Art appraisal is a service that we offer to our clients. You might have a work of art that has been in your family for generations, or perhaps you have just discovered a painting that was owned by a recently deceased family member. Regardless of the situation, it’s nice to know what your art piece is worth. We have the experience and knowledge to provide you with an accurate art appraisal.
An art appraisal takes into account several factors:
• Age – In general, the older a piece of art is, the more valuable it is. That does not necessarily mean that old art is extremely valuable though, since all other factors must be taken into account. Remember, Picasso sold very few paintings while he was still alive, yet now his art is worth millions. Sometimes a date can be found on the back of the canvas, or near the artist’s signature. We can determine the age of the piece when we do the art appraisal.
• Authenticity – As everyone knows, the highest values get assigned to the works of art that are determined to be genuine. Unfortunately, imitations abound in the art world. It has become too easy for a person with average ability to recreate a valuable piece of art and sell it as original to an amateur collector who does not know any better. There have actually been cases of the phony art gaining some value because the imposter becomes something of a celebrity.
• Originality – This may seem to be the same thing as “authenticity”, but it is not. When the original work of an artist becomes popular, it also becomes expensive. Not everyone can afford to buy an original, so copies are made.
These copies are generally called prints, and can take a variety of forms:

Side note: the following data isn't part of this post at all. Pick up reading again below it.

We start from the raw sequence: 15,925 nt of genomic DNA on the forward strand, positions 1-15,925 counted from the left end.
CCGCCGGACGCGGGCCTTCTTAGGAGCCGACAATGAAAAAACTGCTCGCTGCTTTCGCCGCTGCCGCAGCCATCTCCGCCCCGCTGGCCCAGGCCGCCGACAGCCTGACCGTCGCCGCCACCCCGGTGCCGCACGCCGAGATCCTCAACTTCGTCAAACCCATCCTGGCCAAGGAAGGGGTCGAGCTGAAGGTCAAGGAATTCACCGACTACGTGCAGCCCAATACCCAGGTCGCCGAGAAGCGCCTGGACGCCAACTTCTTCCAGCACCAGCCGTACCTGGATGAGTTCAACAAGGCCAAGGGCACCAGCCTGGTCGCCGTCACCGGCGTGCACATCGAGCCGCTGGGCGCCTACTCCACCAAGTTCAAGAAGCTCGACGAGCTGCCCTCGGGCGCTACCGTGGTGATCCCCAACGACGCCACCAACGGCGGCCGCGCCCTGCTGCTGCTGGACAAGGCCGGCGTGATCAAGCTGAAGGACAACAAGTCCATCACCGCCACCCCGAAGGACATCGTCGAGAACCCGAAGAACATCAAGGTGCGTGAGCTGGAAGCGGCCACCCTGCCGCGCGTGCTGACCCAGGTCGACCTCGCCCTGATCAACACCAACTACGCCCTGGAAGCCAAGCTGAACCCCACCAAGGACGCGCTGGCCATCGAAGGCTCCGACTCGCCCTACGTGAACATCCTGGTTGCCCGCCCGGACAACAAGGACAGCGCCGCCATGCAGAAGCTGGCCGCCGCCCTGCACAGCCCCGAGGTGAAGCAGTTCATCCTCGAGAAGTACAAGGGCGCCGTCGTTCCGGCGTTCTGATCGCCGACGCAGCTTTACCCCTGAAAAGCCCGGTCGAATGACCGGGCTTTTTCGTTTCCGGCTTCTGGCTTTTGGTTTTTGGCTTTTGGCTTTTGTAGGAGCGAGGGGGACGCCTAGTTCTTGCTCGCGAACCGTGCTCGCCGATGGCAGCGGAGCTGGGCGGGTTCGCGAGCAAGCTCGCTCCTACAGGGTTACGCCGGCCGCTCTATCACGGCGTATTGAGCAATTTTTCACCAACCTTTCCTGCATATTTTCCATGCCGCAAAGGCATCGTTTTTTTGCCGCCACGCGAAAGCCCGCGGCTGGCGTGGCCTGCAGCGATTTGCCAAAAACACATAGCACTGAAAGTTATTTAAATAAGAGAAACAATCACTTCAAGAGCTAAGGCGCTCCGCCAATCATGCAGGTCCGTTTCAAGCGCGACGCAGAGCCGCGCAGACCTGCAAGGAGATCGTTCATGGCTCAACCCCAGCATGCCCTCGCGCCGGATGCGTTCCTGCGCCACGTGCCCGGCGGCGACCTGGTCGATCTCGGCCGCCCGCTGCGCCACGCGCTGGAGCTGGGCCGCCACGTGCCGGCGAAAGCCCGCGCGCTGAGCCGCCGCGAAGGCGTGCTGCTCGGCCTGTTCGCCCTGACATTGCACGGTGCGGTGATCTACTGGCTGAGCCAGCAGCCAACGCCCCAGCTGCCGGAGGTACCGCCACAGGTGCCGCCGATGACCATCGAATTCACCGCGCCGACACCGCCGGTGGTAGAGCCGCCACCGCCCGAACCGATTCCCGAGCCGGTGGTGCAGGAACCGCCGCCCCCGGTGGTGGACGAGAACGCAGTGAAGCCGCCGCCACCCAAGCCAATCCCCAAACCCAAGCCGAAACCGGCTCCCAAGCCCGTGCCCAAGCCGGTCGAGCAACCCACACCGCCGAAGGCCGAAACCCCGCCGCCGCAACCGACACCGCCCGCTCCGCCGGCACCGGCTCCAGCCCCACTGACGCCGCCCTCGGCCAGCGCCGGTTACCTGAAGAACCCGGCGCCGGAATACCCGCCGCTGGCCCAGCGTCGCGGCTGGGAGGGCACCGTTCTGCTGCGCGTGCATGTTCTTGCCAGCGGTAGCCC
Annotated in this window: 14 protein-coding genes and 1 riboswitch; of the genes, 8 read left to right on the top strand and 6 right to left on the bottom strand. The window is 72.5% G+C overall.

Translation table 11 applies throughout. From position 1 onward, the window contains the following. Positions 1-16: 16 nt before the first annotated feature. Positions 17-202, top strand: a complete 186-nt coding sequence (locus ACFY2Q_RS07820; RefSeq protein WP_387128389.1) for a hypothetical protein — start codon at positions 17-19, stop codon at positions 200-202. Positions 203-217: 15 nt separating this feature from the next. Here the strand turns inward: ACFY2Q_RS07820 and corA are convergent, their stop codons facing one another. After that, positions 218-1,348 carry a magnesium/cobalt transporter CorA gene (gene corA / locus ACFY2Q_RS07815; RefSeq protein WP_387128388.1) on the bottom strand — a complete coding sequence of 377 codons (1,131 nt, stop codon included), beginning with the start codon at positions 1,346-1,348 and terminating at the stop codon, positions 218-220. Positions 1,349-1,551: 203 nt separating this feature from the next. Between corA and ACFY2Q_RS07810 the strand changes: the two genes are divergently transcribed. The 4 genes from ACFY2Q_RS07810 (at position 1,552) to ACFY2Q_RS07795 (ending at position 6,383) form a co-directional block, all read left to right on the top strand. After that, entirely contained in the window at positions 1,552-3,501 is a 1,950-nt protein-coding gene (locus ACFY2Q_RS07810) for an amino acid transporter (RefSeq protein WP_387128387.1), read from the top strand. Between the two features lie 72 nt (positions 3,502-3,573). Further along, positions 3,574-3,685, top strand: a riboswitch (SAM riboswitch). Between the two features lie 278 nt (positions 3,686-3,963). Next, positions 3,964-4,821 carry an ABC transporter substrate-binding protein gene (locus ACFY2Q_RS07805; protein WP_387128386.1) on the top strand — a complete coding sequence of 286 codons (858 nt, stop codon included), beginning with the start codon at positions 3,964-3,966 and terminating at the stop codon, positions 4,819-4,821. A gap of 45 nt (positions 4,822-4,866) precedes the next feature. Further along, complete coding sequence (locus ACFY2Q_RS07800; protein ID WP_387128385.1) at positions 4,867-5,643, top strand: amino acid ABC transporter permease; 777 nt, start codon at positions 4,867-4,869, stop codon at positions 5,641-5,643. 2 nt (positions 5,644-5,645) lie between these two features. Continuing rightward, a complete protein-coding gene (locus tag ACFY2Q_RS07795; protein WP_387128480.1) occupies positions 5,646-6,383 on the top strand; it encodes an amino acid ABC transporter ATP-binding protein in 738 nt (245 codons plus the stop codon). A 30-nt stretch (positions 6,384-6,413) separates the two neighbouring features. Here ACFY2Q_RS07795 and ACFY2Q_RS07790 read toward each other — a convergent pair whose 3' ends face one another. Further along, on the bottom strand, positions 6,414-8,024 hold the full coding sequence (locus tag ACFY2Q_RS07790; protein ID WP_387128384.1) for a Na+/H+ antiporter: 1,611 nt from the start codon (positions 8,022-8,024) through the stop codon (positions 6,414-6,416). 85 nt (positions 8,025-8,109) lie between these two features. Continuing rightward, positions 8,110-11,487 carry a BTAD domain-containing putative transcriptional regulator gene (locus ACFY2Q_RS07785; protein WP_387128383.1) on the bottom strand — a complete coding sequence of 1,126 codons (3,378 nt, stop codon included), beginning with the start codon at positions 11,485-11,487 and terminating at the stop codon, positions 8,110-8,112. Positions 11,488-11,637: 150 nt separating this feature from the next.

• Giclee – a high-resolution ink reproduction – probably the closest thing to the owning the original
• Lithograph – a print produced through the process of lithography
• Serigraph – a print created by the use of a silk-screen procedure.
These prints are not produced with fraud in mind; they are just copies that are sold for much lower prices so that more people can afford to purchase them. An art appraisal will tell you if you have an original or a print.
• Condition – As you can probably assume, better condition means more value. However, this too is relevant, and is determined by an art appraisal. An original Monet in poor condition could be worth more than a lesser-known artist in good condition. In evaluating condition, we will look closely at any repairs and how well they were done, small tears in the canvas, cracks, and any other blemishes that reduce the condition.
• Provenance – This is another way of determining authenticity, in addition to making the item more interesting. Provenance just refers to the paper history of the artwork. A simple example would be that your grandfather purchased a Salvador Dali original from a reputable art dealer in Florida, and you have the receipt and a letter of authenticity. A more interesting provenance would be that your grandfather was friends with Dali, you have letters that Dali sent to your grandfather, and in one of the letters Dali refers to the painting that he created as a gift. When the provenance of an item tells an intriguing story such as that, the value of the item is usually higher.
Please keep in mind that an appraisal takes into account the above factors to determine value; artwork may sell for much more (or sometimes less) than the appraised value if a buyer is quite keen to purchase it.
We offer our art appraisal services around the country at fine arts and antique shows, and online through our website.